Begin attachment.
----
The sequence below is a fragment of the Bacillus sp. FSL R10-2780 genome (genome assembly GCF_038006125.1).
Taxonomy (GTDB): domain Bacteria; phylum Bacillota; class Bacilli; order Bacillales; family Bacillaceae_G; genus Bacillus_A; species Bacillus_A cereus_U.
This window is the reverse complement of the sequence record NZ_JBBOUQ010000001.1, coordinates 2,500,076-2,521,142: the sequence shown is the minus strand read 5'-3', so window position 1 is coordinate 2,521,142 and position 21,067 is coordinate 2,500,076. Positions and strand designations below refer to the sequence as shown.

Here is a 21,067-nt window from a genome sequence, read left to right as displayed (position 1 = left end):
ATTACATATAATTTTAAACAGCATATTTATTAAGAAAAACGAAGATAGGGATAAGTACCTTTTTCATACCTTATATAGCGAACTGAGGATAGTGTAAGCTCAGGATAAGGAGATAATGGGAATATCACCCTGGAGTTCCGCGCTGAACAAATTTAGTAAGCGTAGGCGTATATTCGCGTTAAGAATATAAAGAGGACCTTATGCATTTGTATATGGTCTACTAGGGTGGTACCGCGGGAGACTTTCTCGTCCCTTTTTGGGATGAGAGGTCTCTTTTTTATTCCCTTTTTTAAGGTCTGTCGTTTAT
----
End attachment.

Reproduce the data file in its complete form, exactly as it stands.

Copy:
The sequence below is a fragment of the Bacillus sp. FSL R10-2780 genome (genome assembly GCF_038006125.1).
Taxonomy (GTDB): domain Bacteria; phylum Bacillota; class Bacilli; order Bacillales; family Bacillaceae_G; genus Bacillus_A; species Bacillus_A cereus_U.
This window is the reverse complement of the sequence record NZ_JBBOUQ010000001.1, coordinates 2,500,076-2,521,142: the sequence shown is the minus strand read 5'-3', so window position 1 is coordinate 2,521,142 and position 21,067 is coordinate 2,500,076. Positions and strand designations below refer to the sequence as shown.

Here is a 21,067-nt window from a genome sequence, read left to right as displayed (position 1 = left end):
ATTACATATAATTTTAAACAGCATATTTATTAAGAAAAACGAAGATAGGGATAAGTACCTTTTTCATACCTTATATAGCGAACTGAGGATAGTGTAAGCTCAGGATAAGGAGATAATGGGAATATCACCCTGGAGTTCCGCGCTGAACAAATTTAGTAAGCGTAGGCGTATATTCGCGTTAAGAATATAAAGAGGACCTTATGCATTTGTATATGGTCTACTAGGGTGGTACCGCGGGAGACTTTCTCGTCCCTTTTTGGGATGAGAGGTCTCTTTTTTATTCCCTTTTTTAAGGTCTGTCGTTTAT